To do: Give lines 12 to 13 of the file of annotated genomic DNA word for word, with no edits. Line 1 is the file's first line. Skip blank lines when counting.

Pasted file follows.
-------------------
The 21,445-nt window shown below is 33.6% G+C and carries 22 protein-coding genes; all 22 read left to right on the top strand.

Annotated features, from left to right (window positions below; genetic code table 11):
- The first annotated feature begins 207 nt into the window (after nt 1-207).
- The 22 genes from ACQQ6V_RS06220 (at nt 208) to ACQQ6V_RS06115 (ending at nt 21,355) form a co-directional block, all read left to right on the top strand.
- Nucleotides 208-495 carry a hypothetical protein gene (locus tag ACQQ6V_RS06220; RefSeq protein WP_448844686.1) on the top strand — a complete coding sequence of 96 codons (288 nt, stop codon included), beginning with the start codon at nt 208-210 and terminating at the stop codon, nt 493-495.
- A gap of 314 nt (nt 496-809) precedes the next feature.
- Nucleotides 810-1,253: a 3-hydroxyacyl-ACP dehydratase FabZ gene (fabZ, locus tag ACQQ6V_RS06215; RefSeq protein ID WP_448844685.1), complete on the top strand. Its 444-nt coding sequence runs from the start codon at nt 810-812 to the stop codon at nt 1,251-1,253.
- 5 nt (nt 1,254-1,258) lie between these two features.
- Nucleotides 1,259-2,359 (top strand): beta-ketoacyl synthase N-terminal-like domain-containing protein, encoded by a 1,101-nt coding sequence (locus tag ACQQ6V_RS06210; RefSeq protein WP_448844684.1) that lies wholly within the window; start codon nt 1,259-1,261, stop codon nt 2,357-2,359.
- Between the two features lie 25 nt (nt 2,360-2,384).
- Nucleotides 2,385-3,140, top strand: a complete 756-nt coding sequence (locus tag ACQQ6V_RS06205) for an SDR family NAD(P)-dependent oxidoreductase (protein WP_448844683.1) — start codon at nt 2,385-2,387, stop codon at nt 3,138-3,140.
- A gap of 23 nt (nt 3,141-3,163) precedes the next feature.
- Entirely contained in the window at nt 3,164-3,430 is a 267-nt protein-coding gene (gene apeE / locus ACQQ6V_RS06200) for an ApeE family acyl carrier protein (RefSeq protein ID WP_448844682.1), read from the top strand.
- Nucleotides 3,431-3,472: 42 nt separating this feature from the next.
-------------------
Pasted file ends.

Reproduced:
- A gap of 23 nt (nt 3,141-3,163) precedes the next feature.
- Entirely contained in the window at nt 3,164-3,430 is a 267-nt protein-coding gene (gene apeE / locus ACQQ6V_RS06200) for an ApeE family acyl carrier protein (RefSeq protein ID WP_448844682.1), read from the top strand.